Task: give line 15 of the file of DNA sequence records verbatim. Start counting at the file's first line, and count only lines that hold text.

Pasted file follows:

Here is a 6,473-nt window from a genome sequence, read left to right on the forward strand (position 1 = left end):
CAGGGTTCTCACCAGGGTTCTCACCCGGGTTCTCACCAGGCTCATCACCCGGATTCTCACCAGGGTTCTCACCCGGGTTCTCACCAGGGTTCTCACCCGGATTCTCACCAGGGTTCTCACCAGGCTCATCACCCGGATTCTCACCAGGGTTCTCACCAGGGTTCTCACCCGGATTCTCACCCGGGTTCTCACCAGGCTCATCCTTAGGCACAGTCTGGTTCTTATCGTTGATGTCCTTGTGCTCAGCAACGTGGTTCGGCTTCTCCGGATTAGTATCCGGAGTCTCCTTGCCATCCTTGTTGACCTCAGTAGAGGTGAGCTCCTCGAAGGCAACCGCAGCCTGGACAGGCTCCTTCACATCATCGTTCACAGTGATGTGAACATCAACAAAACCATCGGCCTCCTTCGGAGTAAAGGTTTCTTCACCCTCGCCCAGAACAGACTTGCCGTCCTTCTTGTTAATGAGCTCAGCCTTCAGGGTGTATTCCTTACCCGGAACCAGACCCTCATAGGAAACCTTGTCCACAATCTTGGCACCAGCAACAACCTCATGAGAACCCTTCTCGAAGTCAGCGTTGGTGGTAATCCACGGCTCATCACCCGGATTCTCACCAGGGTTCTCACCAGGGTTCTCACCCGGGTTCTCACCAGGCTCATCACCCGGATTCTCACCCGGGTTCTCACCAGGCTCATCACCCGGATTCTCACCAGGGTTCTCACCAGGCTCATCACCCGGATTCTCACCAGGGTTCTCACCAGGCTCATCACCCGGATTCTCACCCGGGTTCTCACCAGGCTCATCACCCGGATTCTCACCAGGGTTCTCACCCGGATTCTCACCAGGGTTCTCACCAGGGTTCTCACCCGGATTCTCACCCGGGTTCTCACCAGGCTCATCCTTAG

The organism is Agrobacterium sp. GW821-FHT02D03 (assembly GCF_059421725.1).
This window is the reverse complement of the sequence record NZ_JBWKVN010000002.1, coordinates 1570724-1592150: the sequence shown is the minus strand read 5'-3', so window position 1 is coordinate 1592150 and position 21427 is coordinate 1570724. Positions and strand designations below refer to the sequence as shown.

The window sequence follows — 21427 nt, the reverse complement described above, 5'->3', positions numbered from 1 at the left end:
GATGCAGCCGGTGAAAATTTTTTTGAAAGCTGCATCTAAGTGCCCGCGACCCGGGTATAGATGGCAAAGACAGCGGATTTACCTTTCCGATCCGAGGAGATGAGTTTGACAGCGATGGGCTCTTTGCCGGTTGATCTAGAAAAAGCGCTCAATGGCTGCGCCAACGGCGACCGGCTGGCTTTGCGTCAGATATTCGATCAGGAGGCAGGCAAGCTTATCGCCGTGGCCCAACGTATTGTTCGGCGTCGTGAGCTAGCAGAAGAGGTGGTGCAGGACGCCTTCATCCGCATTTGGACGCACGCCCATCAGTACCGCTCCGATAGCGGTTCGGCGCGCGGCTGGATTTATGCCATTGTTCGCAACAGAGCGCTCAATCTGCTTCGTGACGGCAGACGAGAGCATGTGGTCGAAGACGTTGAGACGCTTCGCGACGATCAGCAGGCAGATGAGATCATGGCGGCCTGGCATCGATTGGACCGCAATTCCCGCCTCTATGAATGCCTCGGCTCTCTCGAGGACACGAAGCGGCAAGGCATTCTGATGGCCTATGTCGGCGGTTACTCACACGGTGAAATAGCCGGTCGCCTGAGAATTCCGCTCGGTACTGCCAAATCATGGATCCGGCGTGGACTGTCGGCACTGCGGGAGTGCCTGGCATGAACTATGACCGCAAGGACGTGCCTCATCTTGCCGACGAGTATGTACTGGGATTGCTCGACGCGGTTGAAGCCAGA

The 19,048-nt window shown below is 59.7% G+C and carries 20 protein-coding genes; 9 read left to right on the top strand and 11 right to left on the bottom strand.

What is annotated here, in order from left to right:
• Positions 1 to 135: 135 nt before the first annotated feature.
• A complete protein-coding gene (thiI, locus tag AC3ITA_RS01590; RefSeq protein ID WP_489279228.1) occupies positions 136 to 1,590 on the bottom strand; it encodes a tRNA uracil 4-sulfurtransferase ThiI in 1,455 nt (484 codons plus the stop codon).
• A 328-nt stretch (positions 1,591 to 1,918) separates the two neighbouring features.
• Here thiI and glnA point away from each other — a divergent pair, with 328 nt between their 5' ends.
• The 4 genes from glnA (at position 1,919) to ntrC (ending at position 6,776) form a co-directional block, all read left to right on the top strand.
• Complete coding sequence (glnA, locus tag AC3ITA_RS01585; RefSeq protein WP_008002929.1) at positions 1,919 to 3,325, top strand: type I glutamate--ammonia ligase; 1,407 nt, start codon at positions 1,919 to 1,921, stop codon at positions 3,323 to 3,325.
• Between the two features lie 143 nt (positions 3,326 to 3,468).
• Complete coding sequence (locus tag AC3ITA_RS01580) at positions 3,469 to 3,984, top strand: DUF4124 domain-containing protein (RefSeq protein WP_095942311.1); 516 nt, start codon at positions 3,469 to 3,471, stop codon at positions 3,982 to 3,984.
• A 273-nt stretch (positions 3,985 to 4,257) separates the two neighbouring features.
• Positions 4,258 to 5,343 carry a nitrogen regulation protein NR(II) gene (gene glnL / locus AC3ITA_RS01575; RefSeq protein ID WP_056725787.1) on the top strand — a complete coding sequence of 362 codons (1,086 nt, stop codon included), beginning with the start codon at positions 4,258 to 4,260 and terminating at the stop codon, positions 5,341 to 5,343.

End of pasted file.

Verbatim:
• Between the two features lie 143 nt (positions 3,326 to 3,468).